Don't blur what's important

For this reason, Diekema considers that "we must focus on what measures are necessary, rather than on the semantics of the mode of transmission." In other words, “there is not much difference between droplet and aerosol transmission if both require close contact and the interventions are similar. The key question is at what distance is transmission more likely, ”explains the epidemiologist. "It is likely that this will be more than two meters in adequate conditions such as lack of ventilation, but not that it is long-range."

That is why he says that the message has not changed and lists the three main actions against the pandemic: "Physical distance, facial protection and avoiding crowded interior spaces." Klompas adds hand hygiene and environmental cleanliness. Measures that have been recommended and applied in many countries for months.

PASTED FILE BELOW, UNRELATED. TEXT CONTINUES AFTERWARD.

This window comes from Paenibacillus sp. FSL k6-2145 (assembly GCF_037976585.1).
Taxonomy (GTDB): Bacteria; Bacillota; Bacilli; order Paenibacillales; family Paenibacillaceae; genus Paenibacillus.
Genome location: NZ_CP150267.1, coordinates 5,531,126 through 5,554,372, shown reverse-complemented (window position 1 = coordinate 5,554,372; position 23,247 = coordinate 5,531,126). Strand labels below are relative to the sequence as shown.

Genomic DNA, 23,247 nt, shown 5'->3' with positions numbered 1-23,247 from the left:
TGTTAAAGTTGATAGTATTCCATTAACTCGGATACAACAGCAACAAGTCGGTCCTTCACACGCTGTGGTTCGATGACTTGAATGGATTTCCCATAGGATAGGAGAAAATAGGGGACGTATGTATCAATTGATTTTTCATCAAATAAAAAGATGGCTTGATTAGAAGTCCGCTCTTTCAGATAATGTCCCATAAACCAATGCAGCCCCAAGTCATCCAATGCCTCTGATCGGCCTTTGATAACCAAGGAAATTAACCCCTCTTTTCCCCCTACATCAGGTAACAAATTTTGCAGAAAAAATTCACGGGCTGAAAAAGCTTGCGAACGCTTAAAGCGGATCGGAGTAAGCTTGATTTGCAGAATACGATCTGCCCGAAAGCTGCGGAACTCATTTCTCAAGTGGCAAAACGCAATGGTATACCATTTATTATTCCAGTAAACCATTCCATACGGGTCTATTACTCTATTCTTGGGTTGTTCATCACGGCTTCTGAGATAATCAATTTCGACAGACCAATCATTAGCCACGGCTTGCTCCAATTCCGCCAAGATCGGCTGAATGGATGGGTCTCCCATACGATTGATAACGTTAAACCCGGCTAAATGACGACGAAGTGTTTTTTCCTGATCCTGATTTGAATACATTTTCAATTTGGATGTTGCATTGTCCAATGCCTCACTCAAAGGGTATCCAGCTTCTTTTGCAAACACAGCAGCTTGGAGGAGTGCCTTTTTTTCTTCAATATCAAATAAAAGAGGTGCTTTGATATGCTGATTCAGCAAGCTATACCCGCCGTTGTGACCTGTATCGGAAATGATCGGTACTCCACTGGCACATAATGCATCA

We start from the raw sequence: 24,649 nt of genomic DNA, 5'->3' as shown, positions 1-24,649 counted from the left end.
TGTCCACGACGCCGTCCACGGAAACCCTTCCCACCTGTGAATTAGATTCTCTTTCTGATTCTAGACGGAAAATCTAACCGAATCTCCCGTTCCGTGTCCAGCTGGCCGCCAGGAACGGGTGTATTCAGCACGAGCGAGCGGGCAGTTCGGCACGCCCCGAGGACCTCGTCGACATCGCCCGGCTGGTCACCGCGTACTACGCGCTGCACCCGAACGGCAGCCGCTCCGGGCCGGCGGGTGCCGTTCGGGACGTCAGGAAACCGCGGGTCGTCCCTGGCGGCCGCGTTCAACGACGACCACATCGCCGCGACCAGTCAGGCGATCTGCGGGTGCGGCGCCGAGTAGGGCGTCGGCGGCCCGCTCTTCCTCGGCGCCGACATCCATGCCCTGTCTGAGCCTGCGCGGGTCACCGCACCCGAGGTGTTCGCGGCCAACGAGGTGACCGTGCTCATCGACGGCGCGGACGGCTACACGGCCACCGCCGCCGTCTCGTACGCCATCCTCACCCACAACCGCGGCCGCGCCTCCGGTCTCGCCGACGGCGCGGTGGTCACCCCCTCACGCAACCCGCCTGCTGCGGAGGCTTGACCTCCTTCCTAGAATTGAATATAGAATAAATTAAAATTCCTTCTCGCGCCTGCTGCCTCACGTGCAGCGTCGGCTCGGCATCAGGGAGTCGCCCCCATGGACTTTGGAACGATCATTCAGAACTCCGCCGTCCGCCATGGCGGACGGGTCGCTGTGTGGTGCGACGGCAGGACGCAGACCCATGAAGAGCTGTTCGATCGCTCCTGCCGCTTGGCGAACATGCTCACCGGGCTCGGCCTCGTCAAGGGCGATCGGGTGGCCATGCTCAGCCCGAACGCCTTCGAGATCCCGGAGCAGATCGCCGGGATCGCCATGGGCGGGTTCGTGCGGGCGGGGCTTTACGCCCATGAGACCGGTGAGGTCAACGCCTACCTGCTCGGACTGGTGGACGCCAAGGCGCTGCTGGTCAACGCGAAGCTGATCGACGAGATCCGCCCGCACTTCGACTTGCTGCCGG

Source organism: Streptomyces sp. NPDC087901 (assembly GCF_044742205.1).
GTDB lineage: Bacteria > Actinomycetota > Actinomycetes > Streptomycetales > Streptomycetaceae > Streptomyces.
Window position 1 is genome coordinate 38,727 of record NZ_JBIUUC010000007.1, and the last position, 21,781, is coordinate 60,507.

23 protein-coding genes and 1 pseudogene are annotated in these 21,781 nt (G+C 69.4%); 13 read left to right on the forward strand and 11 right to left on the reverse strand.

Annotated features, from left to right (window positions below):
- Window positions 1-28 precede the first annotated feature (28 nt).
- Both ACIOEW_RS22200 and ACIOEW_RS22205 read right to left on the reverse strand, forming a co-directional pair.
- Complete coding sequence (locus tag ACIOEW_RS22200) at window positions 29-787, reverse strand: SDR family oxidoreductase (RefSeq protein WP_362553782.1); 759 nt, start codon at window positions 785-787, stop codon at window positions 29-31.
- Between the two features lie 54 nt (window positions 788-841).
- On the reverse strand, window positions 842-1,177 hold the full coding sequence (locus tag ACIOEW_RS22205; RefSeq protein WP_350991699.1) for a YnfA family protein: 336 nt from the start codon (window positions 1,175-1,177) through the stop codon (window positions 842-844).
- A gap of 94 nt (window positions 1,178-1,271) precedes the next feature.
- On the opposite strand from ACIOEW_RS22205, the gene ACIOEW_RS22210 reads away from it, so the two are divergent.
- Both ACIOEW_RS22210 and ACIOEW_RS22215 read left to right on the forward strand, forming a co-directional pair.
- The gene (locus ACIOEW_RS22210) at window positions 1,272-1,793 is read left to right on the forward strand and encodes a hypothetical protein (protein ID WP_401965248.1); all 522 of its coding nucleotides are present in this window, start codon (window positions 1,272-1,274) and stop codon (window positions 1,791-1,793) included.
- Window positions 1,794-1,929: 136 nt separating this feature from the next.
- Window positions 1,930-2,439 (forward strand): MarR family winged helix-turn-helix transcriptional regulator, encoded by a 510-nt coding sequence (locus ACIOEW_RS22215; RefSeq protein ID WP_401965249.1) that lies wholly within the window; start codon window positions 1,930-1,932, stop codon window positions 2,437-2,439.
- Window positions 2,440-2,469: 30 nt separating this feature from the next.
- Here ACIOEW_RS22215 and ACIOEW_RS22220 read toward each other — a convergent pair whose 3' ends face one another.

"We should be aggressive in closing interior spaces that are not well ventilated and where we see a lot of transmission, such as bars, restaurants and churches," says Diekema. Also "make the masks mandatory where it has not been done yet."

This does not mean that it is not advisable to add other measures, if only to follow the precautionary principle. Diekema, Klompas and Jiménez stress the importance of ventilation. They point to the use of HEPA filters and ultraviolet lights, although it is too expensive an alternative for some countries and it cannot be implemented in one day. In that sense, opening doors and windows is a quick and cheap alternative.